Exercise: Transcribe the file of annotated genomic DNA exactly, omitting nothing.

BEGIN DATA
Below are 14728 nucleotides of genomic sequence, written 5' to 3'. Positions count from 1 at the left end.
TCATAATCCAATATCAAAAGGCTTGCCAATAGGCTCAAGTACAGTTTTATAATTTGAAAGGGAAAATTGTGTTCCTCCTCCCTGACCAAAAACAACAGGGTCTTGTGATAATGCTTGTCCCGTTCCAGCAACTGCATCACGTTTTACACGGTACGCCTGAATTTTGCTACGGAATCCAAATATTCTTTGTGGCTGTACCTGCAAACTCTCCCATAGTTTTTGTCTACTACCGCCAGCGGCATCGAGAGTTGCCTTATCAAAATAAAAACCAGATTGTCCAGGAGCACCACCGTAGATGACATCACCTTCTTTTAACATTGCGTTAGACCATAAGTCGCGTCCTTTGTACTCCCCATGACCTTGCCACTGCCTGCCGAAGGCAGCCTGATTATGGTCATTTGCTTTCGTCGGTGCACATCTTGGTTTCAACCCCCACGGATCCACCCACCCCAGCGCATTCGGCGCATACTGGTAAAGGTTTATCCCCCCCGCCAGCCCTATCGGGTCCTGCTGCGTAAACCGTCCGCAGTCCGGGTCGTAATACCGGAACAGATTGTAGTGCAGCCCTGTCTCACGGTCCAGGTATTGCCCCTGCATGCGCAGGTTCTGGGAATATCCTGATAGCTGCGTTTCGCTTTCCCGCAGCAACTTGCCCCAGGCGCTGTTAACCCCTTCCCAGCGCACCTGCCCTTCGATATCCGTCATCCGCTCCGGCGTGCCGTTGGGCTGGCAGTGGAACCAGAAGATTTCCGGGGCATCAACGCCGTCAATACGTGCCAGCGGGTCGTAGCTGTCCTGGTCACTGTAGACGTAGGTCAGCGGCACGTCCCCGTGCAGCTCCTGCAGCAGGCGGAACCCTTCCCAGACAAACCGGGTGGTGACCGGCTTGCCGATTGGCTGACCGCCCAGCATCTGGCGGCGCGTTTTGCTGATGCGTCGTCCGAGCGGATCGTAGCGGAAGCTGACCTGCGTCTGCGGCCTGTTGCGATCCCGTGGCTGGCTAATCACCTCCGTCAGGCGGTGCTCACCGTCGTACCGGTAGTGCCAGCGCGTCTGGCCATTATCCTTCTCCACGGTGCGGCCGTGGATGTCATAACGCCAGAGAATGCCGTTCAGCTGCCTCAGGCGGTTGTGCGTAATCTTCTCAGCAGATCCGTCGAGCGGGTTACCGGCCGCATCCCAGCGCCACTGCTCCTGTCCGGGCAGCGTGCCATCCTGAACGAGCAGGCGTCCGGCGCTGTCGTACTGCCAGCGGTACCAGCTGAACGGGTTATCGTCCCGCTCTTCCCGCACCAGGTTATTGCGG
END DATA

Below are 14728 nucleotides of genomic sequence, written 5' to 3'. Positions count from 1 at the left end.
TCATAATCCAATATCAAAAGGCTTGCCAATAGGCTCAAGTACAGTTTTATAATTTGAAAGGGAAAATTGTGTTCCTCCTCCCTGACCAAAAACAACAGGGTCTTGTGATAATGCTTGTCCCGTTCCAGCAACTGCATCACGTTTTACACGGTACGCCTGAATTTTGCTACGGAATCCAAATATTCTTTGTGGCTGTACCTGCAAACTCTCCCATAGTTTTTGTCTACTACCGCCAGCGGCATCGAGAGTTGCCTTATCAAAATAAAAACCAGATTGTCCAGGAGCACCACCGTAGATGACATCACCTTCTTTTAACATTGCGTTAGACCATAAGTCGCGTCCTTTGTACTCCCCATGACCTTGCCACTGCCTGCCGAAGGCAGCCTGATTATGGTCATTTGCTTTCGTCGGTGCACATCTTGGTTTCAACCCCCACGGATCCACCCACCCCAGCGCATTCGGCGCATACTGGTAAAGGTTTATCCCCCCCGCCAGCCCTATCGGGTCCTGCTGCGTAAACCGTCCGCAGTCCGGGTCGTAATACCGGAACAGATTGTAGTGCAGCCCTGTCTCACGGTCCAGGTATTGCCCCTGCATGCGCAGGTTCTGGGAATATCCTGATAGCTGCGTTTCGCTTTCCCGCAGCAACTTGCCCCAGGCGCTGTTAACCCCTTCCCAGCGCACCTGCCCTTCGATATCCGTCATCCGCTCCGGCGTGCCGTTGGGCTGGCAGTGGAACCAGAAGATTTCCGGGGCATCAACGCCGTCAATACGTGCCAGCGGGTCGTAGCTGTCCTGGTCACTGTAGACGTAGGTCAGCGGCACGTCCCCGTGCAGCTCCTGCAGCAGGCGGAACCCTTCCCAGACAAACCGGGTGGTGACCGGCTTGCCGATTGGCTGACCGCCCAGCATCTGGCGGCGCGTTTTGCTGATGCGTCGTCCGAGCGGATCGTAGCGGAAGCTGACCTGCGTCTGCGGCCTGTTGCGATCCCGTGGCTGGCTAATCACCTCCGTCAGGCGGTGCTCACCGTCGTACCGGTAGTGCCAGCGCGTCTGGCCATTATCCTTCTCCACGGTGCGGCCGTGGATGTCATAACGCCAGAGAATGCCGTTCAGCTGCCTCAGGCGGTTGTGCGTAATCTTCTCAGCAGATCCGTCGAGCGGGTTACCGGCCGCATCCCAGCGCCACTGCTCCTGTCCGGGCAGCGTGCCATCCTGAACGAGCAGGCGTCCGGCGCTGTCGTACTGCCAGCGGTACCAGCTGAACGGGTTATCGTCCCGCTCTTCCCGCACCAGGTTATTGCGG